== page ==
ACLU To City: Give That Man His Marijuana Back


Photo: David N. Posavetz/Macomb Daily
This is the amount of marijuana — seven grams, or a quarter ounce — Royal Oak police seized from registered patient Christopher Frizzo.

​The American Civil Liberties Union (ACLU) of Michigan is asking the city of Royal Oak to return medical marijuana that it says was illegally confiscated from a man during a traffic stop last month.

In a letter sent Tuesday to the police chief and city attorney, the ACLU said Royal Oak isn’t abiding by the law passed by 60 percent of Michigan’s voters in 2008, reports Catherine Kavanaugh at the Oakland County Daily Tribune.
Dan Korobkin, staff attorney with ACLU of Michigan, said the actions of the Royal Oak Police Department show a misunderstanding of the new law.

Graphic: Reality Catcher

​”The Michigan Medical Marihuana Act is clear: If you are a registered medical marijuana patient and you have less than 2.5 ounces of marijuana, it doesn’t matter where you got it from — it can’t be taken from you and you can’t be arrested,” Korobkin said.
Royal Oak City Attorney David Gillam confirmed that he received the email Tuesday morning.
“I did receive the letter and I will review it with the chief of police,” Gillam said.
On January 11, David Frizzo, 46, a Royal Oak resident and registered medical marijuana patient with multiple sclerosis, was stopped by police for an improper lane change.
Frizzo told the officer he was carrying a small amount of marijuana, and showed the officer his registration card. The officer then confiscated the marijuana because he said Frizzo’s supplier is not officially registered as his caregiver.
Police Chief Christopher Jahnke told the Daily Tribune the officer “was obligated” to confiscate the marijuana. The chief claimed the seven grams of cannabis Frizzo possessed “wasn’t for medical use in the eyes of the law.”
“He told us he got it from someone other than a caregiver,” Jahnke said. “His marijuana — not his medical marijuana — was taken because he got it illegally.”
Interesting how Chief Jahnke gets to decide that it’s “not medical marijuana,” when it was taken from a legal medical marijuana patient!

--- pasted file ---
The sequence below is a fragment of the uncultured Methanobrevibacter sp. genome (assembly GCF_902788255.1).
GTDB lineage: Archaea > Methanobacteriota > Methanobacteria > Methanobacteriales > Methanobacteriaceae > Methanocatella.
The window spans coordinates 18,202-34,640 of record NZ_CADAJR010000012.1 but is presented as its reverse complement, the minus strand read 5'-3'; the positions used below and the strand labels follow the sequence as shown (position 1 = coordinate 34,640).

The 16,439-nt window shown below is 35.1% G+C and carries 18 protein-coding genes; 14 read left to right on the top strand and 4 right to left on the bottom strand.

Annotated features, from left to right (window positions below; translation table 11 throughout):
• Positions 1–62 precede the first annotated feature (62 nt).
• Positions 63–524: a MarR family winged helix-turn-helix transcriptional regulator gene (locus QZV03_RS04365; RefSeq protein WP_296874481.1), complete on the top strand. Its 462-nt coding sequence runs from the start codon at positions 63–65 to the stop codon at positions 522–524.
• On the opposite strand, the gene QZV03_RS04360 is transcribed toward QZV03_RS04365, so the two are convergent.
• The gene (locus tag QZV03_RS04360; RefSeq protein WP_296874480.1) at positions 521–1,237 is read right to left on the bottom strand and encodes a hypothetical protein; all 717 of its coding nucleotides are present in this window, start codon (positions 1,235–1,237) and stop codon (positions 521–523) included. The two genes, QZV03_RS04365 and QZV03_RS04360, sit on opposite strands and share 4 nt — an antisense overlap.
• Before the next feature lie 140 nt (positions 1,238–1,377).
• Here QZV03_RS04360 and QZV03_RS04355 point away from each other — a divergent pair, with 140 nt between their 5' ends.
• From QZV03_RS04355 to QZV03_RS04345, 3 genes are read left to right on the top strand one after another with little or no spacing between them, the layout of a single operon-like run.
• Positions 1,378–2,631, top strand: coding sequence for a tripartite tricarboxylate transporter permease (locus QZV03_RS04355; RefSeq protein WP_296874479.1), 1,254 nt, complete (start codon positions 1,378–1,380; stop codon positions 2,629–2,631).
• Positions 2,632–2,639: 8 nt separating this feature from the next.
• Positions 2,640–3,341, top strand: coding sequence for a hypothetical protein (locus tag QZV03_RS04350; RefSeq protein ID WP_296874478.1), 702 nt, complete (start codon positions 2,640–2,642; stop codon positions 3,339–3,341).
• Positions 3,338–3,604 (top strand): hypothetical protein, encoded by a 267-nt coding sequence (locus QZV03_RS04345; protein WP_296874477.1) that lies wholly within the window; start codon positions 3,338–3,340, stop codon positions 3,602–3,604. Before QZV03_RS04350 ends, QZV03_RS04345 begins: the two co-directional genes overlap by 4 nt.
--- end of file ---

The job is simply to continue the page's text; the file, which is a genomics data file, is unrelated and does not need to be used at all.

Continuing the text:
In its three-page letter dated February 16, the ACLU said the Michigan Medical Marihuana Act forbids such police action.
“Any marihuana… that is possessed, owned, or used in connection with the medical use of marihuana, as allowed under this act, or acts incidental to such use, shall not be seized or forfeited,” the letter says, citing the law.
The letter is signed by Korobkin and Michael J. Steinberg, legal director at ACLU of Michigan.
The state’s medical marijuana law marks a change in Michigan’s drug policies, and requires local officials to make adjustments in their law enforcement practices, according to the ACLU lawyers.
“Law enforcement officials must follow the law as it is written, not as they may wish it to be,” Korobkin said.
“I think Royal Oak has it wrong,” Korobkin said. “If you have less than 2.5 ounces, it doesn’t matter whether you got it from a supplier who isn’t registered or it dropped from the sky. If you’re a registered patient, it can’t be taken from you. You can’t be arrested. You can’t be prosecuted. It’s not contraband.”
The ACLU wants Royal Oak to train police officers and provide assurance medical marijuana won’t be seized again during traffic stops.
“Innocent registered patients who are complying with the law shouldn’t be subject to arrest or having their medical marijuana confiscated,” Korobkin said.
The ACLU asked city officials to either return Frizzo’s medical marijuana to him, or to compensate him for it.
Korobkin said he didn’t know the value of the seven grams of cannabis.